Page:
We pencilled in Saturday for Project Linnet and the first ringing session of 2021.
This proved a good decision because Friday arrived with black ice on roads where early morning rush hour drives are best avoided. The A588 via Pilling, Gulf Lane and Cockerham is one of the most dangerous roads in the UK. If the virus doesn't get you, the A588 Poulton le Fylde to Lancaster road probably will.
After a good number of mild winters with just one or two days of frost there's a whole generation of people driving cars whose motoring skills are very poor in even normal conditions. The first days of ice and snow finds them driving fairground dodgems at often breakneck speeds without the slightest concern for their own safety or that of others.
By Friday afternoon and after a little sunshine, the ice had gone. A check of the Gulf Lane Linnets together with a supplementary seed drop had seen 40 Linnets, 3 Stock Dove, 1 Robin, 1 Song Thrush, 1 Kestrel and 1 Reed Bunting. The rapidly thawing fields alongside Murder Mile held hundreds each of Lapwings, Golden Plover, Curlew, Redshank, Black-headed Gull and Common Gull.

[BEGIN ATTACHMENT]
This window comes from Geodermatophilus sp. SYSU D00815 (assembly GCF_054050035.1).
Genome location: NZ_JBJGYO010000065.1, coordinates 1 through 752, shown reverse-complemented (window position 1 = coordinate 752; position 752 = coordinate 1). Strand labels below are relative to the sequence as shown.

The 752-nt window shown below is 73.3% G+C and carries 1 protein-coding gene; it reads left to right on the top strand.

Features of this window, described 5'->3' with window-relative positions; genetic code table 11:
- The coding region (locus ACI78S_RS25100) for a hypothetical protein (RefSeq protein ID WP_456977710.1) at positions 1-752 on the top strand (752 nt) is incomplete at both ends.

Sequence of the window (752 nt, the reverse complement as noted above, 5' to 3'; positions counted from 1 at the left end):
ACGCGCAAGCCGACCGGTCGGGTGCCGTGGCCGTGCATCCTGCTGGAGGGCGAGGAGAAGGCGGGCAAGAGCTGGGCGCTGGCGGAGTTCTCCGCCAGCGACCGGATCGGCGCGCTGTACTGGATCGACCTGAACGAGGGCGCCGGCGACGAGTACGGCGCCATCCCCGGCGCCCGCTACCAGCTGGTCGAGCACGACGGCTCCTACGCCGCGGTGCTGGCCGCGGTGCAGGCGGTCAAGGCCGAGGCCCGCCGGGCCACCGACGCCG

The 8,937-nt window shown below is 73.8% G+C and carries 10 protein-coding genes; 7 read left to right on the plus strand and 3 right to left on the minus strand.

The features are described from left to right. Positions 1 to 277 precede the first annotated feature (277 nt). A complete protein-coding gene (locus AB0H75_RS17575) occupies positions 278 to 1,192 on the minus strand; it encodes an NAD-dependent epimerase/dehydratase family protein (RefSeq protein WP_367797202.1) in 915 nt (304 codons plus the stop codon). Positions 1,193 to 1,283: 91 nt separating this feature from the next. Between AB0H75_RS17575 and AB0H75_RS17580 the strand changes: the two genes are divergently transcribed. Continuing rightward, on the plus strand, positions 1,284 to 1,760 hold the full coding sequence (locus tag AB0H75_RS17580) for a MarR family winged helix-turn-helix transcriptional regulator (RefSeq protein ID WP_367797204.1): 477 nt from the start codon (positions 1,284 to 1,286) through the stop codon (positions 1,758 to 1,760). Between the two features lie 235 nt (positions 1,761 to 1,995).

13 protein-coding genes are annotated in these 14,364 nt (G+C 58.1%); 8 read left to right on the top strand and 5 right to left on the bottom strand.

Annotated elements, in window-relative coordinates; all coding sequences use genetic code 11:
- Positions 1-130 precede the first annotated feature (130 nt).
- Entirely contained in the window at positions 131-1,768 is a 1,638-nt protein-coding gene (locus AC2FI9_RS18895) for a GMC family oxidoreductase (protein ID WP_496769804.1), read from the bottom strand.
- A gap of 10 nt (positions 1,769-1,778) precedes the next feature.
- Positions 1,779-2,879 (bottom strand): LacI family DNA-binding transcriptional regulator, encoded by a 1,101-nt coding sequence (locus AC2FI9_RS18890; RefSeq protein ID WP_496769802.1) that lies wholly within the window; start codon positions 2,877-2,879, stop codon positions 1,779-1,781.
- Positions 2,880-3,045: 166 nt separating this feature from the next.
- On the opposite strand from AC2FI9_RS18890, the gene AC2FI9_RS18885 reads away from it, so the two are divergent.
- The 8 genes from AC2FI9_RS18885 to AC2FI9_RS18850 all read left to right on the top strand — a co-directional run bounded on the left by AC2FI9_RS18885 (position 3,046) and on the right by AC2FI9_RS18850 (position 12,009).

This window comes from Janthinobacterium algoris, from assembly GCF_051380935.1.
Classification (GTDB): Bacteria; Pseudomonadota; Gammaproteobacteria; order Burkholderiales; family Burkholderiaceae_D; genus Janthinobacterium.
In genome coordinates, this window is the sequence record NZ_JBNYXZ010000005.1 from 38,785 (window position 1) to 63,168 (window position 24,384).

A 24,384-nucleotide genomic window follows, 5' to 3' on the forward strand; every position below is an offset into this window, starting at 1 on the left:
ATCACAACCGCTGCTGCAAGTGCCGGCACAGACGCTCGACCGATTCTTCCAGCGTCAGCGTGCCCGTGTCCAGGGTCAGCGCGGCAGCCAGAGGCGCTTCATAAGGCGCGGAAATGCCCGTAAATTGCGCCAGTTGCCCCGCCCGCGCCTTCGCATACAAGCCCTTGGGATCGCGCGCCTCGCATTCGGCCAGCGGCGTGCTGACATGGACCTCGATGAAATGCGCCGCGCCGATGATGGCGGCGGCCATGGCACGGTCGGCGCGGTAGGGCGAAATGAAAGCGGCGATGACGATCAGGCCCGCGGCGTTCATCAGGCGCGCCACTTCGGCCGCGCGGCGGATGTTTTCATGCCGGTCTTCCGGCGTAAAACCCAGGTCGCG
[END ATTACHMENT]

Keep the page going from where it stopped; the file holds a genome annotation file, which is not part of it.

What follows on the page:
Andy and I arrived this morning to another thick frost but safe and sound at 0815. At minus 4° degrees there's no point hanging around so we set the whoosh net to “ready” and then retreated to the car for a cup of warming coffee and the first Linnets.
Linnets came quite quickly and we had a small catch within 15 minutes. We continued in this vein until midday by which time we had caught 25 Linnets, our best of the winter so far.
It was very noticeable today that we had zero recaptures from the last two weeks. That rather spoilt the idea that the Linnets we saw today were the self same ones of recent days and weeks. In fact what we are seeing is groups and flocks of Linnets on a round robin of local feeding spots that may be a mile or two apart. It's the old story of the neighbour who tells a birder of the same Robin that comes to their garden every day, every year.
Also obvious today was an influx of adult Linnets including some rather large males. Linnets caught - 11 adult males, 3 adult females, 7 first winter males and 4 first winter females. With snow and frost around here we can be certain that there is a lot of cold weather in the High Pennines and in Scotland with temperatures low enough to set Linnets on flight paths to relative warmth and guaranteed food.
Other birds seen but not caught - 2 Reed Bunting, 1 Robin, 1 Snipe, 1 Blackbird, 2 Barn Owl.
Back soon. Happy New Year and Happy Birding everyone. Let us hope that 2021 will be a major improvement on 2020.